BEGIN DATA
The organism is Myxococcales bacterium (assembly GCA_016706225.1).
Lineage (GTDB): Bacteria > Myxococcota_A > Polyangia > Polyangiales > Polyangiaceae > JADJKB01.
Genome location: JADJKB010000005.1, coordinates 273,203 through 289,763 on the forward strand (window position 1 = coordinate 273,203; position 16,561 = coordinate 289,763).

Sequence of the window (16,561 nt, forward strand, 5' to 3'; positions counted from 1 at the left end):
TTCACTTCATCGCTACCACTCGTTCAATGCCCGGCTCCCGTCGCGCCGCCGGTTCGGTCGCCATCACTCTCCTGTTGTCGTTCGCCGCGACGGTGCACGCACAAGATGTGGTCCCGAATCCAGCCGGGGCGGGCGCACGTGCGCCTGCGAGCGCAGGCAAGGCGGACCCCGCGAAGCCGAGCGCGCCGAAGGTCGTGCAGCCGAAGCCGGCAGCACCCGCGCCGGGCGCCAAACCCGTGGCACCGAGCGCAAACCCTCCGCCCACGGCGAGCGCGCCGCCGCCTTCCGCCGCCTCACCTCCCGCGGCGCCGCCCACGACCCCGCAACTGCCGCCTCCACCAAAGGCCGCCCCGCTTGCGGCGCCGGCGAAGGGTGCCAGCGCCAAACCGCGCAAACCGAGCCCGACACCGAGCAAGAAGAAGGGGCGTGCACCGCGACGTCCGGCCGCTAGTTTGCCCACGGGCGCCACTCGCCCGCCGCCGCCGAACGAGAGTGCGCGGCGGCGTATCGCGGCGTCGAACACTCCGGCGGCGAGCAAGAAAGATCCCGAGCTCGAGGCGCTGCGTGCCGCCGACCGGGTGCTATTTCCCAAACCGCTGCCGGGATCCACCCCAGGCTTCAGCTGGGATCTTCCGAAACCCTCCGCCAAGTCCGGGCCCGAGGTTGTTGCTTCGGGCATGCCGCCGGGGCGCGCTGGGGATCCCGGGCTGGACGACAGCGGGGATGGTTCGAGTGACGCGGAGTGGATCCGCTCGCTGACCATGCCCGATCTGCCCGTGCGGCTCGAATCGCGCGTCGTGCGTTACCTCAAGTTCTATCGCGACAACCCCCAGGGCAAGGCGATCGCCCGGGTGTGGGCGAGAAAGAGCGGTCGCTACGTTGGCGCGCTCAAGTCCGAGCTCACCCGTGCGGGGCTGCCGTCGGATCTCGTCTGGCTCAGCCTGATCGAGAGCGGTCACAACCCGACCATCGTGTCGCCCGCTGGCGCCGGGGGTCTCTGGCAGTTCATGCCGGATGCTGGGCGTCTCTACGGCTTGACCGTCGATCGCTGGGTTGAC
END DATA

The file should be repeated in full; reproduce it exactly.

The organism is Myxococcales bacterium (assembly GCA_016706225.1).
Lineage (GTDB): Bacteria > Myxococcota_A > Polyangia > Polyangiales > Polyangiaceae > JADJKB01.
Genome location: JADJKB010000005.1, coordinates 273,203 through 289,763 on the forward strand (window position 1 = coordinate 273,203; position 16,561 = coordinate 289,763).

Sequence of the window (16,561 nt, forward strand, 5' to 3'; positions counted from 1 at the left end):
TTCACTTCATCGCTACCACTCGTTCAATGCCCGGCTCCCGTCGCGCCGCCGGTTCGGTCGCCATCACTCTCCTGTTGTCGTTCGCCGCGACGGTGCACGCACAAGATGTGGTCCCGAATCCAGCCGGGGCGGGCGCACGTGCGCCTGCGAGCGCAGGCAAGGCGGACCCCGCGAAGCCGAGCGCGCCGAAGGTCGTGCAGCCGAAGCCGGCAGCACCCGCGCCGGGCGCCAAACCCGTGGCACCGAGCGCAAACCCTCCGCCCACGGCGAGCGCGCCGCCGCCTTCCGCCGCCTCACCTCCCGCGGCGCCGCCCACGACCCCGCAACTGCCGCCTCCACCAAAGGCCGCCCCGCTTGCGGCGCCGGCGAAGGGTGCCAGCGCCAAACCGCGCAAACCGAGCCCGACACCGAGCAAGAAGAAGGGGCGTGCACCGCGACGTCCGGCCGCTAGTTTGCCCACGGGCGCCACTCGCCCGCCGCCGCCGAACGAGAGTGCGCGGCGGCGTATCGCGGCGTCGAACACTCCGGCGGCGAGCAAGAAAGATCCCGAGCTCGAGGCGCTGCGTGCCGCCGACCGGGTGCTATTTCCCAAACCGCTGCCGGGATCCACCCCAGGCTTCAGCTGGGATCTTCCGAAACCCTCCGCCAAGTCCGGGCCCGAGGTTGTTGCTTCGGGCATGCCGCCGGGGCGCGCTGGGGATCCCGGGCTGGACGACAGCGGGGATGGTTCGAGTGACGCGGAGTGGATCCGCTCGCTGACCATGCCCGATCTGCCCGTGCGGCTCGAATCGCGCGTCGTGCGTTACCTCAAGTTCTATCGCGACAACCCCCAGGGCAAGGCGATCGCCCGGGTGTGGGCGAGAAAGAGCGGTCGCTACGTTGGCGCGCTCAAGTCCGAGCTCACCCGTGCGGGGCTGCCGTCGGATCTCGTCTGGCTCAGCCTGATCGAGAGCGGTCACAACCCGACCATCGTGTCGCCCGCTGGCGCCGGGGGTCTCTGGCAGTTCATGCCGGATGCTGGGCGTCTCTACGGCTTGACCGTCGATCGCTGGGTTGAC